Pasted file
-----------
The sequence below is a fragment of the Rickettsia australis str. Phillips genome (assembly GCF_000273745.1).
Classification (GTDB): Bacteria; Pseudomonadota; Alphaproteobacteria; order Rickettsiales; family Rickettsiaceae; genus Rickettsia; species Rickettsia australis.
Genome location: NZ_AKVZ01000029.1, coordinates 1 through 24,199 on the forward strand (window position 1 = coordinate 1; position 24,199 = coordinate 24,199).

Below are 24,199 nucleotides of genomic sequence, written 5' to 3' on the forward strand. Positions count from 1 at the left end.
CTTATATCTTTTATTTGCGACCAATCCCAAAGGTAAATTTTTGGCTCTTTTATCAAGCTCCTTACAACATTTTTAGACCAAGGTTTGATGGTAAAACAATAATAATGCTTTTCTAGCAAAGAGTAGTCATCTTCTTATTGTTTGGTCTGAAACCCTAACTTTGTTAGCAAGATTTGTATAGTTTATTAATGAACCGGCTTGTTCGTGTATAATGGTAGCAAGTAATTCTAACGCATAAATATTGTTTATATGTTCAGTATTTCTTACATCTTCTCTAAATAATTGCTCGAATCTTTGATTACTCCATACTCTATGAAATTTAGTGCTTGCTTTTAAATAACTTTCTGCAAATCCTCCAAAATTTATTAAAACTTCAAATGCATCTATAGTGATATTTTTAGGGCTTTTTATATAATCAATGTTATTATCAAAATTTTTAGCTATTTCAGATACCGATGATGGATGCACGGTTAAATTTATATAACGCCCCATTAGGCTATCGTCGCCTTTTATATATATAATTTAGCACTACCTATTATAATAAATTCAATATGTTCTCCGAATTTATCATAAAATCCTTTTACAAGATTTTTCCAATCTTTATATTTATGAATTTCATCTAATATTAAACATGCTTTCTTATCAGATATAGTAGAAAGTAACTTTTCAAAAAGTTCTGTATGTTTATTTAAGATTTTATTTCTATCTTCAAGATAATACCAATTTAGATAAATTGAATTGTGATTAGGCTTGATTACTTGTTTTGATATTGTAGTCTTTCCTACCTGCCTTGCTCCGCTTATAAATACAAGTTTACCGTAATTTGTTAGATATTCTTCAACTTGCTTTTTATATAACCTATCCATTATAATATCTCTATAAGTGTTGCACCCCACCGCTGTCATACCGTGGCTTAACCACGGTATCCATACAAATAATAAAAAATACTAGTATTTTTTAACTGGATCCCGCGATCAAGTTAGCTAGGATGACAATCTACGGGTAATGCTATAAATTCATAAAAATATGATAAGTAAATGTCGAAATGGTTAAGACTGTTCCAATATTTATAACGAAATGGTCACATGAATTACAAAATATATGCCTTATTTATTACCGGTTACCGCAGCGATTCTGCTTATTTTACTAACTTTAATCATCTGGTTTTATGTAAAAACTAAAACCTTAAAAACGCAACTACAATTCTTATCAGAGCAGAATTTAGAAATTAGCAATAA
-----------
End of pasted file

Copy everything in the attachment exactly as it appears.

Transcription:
The sequence below is a fragment of the Rickettsia australis str. Phillips genome (assembly GCF_000273745.1).
Classification (GTDB): Bacteria; Pseudomonadota; Alphaproteobacteria; order Rickettsiales; family Rickettsiaceae; genus Rickettsia; species Rickettsia australis.
Genome location: NZ_AKVZ01000029.1, coordinates 1 through 24,199 on the forward strand (window position 1 = coordinate 1; position 24,199 = coordinate 24,199).

Below are 24,199 nucleotides of genomic sequence, written 5' to 3' on the forward strand. Positions count from 1 at the left end.
CTTATATCTTTTATTTGCGACCAATCCCAAAGGTAAATTTTTGGCTCTTTTATCAAGCTCCTTACAACATTTTTAGACCAAGGTTTGATGGTAAAACAATAATAATGCTTTTCTAGCAAAGAGTAGTCATCTTCTTATTGTTTGGTCTGAAACCCTAACTTTGTTAGCAAGATTTGTATAGTTTATTAATGAACCGGCTTGTTCGTGTATAATGGTAGCAAGTAATTCTAACGCATAAATATTGTTTATATGTTCAGTATTTCTTACATCTTCTCTAAATAATTGCTCGAATCTTTGATTACTCCATACTCTATGAAATTTAGTGCTTGCTTTTAAATAACTTTCTGCAAATCCTCCAAAATTTATTAAAACTTCAAATGCATCTATAGTGATATTTTTAGGGCTTTTTATATAATCAATGTTATTATCAAAATTTTTAGCTATTTCAGATACCGATGATGGATGCACGGTTAAATTTATATAACGCCCCATTAGGCTATCGTCGCCTTTTATATATATAATTTAGCACTACCTATTATAATAAATTCAATATGTTCTCCGAATTTATCATAAAATCCTTTTACAAGATTTTTCCAATCTTTATATTTATGAATTTCATCTAATATTAAACATGCTTTCTTATCAGATATAGTAGAAAGTAACTTTTCAAAAAGTTCTGTATGTTTATTTAAGATTTTATTTCTATCTTCAAGATAATACCAATTTAGATAAATTGAATTGTGATTAGGCTTGATTACTTGTTTTGATATTGTAGTCTTTCCTACCTGCCTTGCTCCGCTTATAAATACAAGTTTACCGTAATTTGTTAGATATTCTTCAACTTGCTTTTTATATAACCTATCCATTATAATATCTCTATAAGTGTTGCACCCCACCGCTGTCATACCGTGGCTTAACCACGGTATCCATACAAATAATAAAAAATACTAGTATTTTTTAACTGGATCCCGCGATCAAGTTAGCTAGGATGACAATCTACGGGTAATGCTATAAATTCATAAAAATATGATAAGTAAATGTCGAAATGGTTAAGACTGTTCCAATATTTATAACGAAATGGTCACATGAATTACAAAATATATGCCTTATTTATTACCGGTTACCGCAGCGATTCTGCTTATTTTACTAACTTTAATCATCTGGTTTTATGTAAAAACTAAAACCTTAAAAACGCAACTACAATTCTTATCAGAGCAGAATTTAGAAATTAGCAATAA